“It has been proven over and over again that [the Boeing 737 Max 9] aircraft is unsafe,” said freshman Megan Chen. “I wouldn’t fly on a Boeing.”

“There could be rushed manufacturing, which could lead to more errors during the building process. After they find the reason, they should try to ‘eliminate’ the problem from there,” sophomore Maggie Xiao said.

Previous concerns regarding Boeing’s manufacturing had been raised, notably by whistleblowers such as John Barnett, who noted rushed assembly processes, use of sub-standard parts in aircrafts, and failure of oxygen mask deployment. However, on March 9, Barnett was found dead by suicide.

Amidst these events is a shift in Boeing management as well, with current Boeing CEO Dave Calhoun set to step down next year, head of commercial planes division Stan Deal retiring, and chairman Larry Kellner stepping down without seeking re-election.

Boeing has been working to address various manufacturing issues brought to light.

“[Boeing] should make public statements on how they plan to address these issues with their manufacturing and periodically follow up with how those concerns are actually being dealt with and make inspection reports public, to gain trust from customers,” junior Ori Cohen suggested.

Stan Deal discussed the measures Boeing is taking to improve its quality in a message to its employees on March 12, 2024: “”As we conduct quality stand downs across our company, your improvement ideas have been invaluable. We have used your feedback, and those from our regulator and customers, to take immediate actions to strengthen our safety and quality. These actions are central to a comprehensive plan we will soon deliver to the FAA.”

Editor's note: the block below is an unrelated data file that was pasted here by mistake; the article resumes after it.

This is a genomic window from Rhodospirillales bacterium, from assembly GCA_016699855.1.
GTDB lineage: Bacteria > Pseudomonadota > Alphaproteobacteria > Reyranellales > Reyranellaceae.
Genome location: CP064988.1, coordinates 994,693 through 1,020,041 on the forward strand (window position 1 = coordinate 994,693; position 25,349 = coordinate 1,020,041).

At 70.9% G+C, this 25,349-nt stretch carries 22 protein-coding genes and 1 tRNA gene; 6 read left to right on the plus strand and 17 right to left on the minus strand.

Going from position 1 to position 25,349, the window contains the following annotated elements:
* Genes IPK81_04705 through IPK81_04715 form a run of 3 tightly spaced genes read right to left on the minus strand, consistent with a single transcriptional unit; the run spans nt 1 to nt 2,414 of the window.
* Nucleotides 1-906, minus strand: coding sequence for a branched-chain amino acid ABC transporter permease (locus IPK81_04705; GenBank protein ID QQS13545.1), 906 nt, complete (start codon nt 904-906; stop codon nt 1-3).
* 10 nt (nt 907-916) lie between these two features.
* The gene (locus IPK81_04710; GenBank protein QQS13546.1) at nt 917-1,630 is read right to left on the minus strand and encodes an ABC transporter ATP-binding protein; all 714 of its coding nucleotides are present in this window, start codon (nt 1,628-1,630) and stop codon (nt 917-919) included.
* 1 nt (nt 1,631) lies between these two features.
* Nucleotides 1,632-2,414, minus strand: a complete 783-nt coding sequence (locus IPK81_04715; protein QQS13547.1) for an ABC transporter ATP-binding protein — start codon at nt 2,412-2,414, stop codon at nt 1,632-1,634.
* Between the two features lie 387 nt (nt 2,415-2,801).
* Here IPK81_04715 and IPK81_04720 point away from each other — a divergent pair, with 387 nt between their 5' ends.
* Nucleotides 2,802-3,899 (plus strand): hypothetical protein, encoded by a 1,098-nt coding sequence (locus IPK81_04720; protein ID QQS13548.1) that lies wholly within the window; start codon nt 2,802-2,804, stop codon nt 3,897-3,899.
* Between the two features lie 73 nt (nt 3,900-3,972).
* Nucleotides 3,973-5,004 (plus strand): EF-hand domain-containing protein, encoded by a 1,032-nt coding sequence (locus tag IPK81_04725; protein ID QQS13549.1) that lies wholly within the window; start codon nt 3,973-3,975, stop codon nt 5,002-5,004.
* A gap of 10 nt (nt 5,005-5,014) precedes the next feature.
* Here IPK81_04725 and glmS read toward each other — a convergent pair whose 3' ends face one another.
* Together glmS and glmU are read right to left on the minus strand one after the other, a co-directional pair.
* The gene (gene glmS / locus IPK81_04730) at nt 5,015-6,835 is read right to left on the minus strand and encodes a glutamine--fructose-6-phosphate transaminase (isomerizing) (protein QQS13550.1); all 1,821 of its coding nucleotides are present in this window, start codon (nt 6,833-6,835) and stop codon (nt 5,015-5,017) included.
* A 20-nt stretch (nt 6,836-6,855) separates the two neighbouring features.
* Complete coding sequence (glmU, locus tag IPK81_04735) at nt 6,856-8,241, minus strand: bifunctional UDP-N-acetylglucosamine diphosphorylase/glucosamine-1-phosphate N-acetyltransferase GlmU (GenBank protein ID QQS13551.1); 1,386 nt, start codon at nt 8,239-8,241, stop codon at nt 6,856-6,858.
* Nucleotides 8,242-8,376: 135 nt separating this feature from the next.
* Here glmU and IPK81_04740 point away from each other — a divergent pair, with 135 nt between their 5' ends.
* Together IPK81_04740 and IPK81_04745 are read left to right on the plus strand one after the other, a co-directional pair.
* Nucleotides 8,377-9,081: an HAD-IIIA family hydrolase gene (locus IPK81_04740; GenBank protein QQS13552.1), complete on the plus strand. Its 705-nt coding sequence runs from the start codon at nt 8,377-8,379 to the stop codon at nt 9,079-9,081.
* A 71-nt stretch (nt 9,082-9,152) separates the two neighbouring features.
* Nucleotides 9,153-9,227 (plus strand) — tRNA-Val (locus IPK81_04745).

Accordingly, Boeing has incorporated new layers of inspections and worked with employees to ensure proper requirements are met through audits and compliance checks.

A Boeing 737 Max 9 under construction in the Boeing production facility in Washington (Credit: Reuters).

They have also been working with a panel of industry experts to review the Boeing Safety Management System (SMS) to streamline and simplify SMS in accordance with the panel’s recommendations.

Overall, these changes show promise in improving the quality issues in Boeing aircraft production that have recently come to light.

“There’s changes that need to happen. There’s no doubt about it. But we’re going to do so diligently and expeditiously. But we won’t rush or go too fast,” Boeing Chief Financial Officer and Executive Vice President Brian J. West said. “In fact, we’re deliberately going too slow to get this right.”

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About the Contributor
Gloria Hsia
Gloria Hsia, Managing Editor
Gloria Hsia is one of Guide Post’s managing editors. She is an officer of several clubs, including DECA and Art Club. In addition, she plays doubles on the girls’ badminton team. Outside of school, Gloria enjoys doing various mediums of art, reading random books, and contemplating existential questions in her free time. She also likes anything space related (and Highland Cows).